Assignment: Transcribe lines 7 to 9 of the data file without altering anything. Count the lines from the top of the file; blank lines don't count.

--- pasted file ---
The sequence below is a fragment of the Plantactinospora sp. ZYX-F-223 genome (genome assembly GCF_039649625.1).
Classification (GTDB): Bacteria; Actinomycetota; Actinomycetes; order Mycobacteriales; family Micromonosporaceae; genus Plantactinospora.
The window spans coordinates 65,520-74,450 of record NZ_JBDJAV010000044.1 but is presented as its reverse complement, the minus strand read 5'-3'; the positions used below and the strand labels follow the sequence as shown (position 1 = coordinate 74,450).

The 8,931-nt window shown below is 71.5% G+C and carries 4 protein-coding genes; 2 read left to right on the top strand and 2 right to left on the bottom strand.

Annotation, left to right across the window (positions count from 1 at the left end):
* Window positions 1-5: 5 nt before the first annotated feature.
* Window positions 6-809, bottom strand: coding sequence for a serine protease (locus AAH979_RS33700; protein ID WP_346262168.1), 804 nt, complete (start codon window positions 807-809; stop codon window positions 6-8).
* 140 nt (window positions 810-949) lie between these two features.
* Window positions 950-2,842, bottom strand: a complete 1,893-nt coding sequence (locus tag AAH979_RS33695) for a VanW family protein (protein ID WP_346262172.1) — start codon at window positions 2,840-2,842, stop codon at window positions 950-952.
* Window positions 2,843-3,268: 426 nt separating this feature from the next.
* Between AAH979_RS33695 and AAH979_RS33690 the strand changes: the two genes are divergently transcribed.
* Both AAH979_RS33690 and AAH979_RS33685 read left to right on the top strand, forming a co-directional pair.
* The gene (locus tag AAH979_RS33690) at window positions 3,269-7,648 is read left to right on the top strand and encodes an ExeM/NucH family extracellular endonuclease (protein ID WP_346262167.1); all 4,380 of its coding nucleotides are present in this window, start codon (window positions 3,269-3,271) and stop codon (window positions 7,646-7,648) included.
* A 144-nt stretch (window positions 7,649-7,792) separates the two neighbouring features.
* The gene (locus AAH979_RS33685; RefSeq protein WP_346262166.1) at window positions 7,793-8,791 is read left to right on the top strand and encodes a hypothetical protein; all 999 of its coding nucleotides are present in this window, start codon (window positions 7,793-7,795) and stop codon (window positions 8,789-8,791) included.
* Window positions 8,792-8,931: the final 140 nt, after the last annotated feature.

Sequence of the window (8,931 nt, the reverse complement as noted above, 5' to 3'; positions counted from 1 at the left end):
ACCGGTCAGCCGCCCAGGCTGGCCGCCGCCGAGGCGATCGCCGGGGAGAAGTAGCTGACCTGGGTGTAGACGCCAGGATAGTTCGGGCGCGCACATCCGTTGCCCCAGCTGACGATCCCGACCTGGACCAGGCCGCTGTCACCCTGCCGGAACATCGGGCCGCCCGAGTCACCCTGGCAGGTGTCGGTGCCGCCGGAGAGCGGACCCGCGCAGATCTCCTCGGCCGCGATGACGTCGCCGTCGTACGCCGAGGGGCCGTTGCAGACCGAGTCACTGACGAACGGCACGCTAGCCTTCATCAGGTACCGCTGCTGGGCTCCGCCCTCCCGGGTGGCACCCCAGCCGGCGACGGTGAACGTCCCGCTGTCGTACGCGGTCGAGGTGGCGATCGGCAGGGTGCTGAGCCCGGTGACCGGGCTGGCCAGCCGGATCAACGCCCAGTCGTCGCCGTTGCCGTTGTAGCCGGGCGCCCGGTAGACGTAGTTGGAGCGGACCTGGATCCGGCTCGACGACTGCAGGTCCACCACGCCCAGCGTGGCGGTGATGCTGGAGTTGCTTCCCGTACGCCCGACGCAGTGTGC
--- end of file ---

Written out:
* Window positions 6-809, bottom strand: coding sequence for a serine protease (locus AAH979_RS33700; protein ID WP_346262168.1), 804 nt, complete (start codon window positions 807-809; stop codon window positions 6-8).
* 140 nt (window positions 810-949) lie between these two features.
* Window positions 950-2,842, bottom strand: a complete 1,893-nt coding sequence (locus tag AAH979_RS33695) for a VanW family protein (protein ID WP_346262172.1) — start codon at window positions 2,840-2,842, stop codon at window positions 950-952.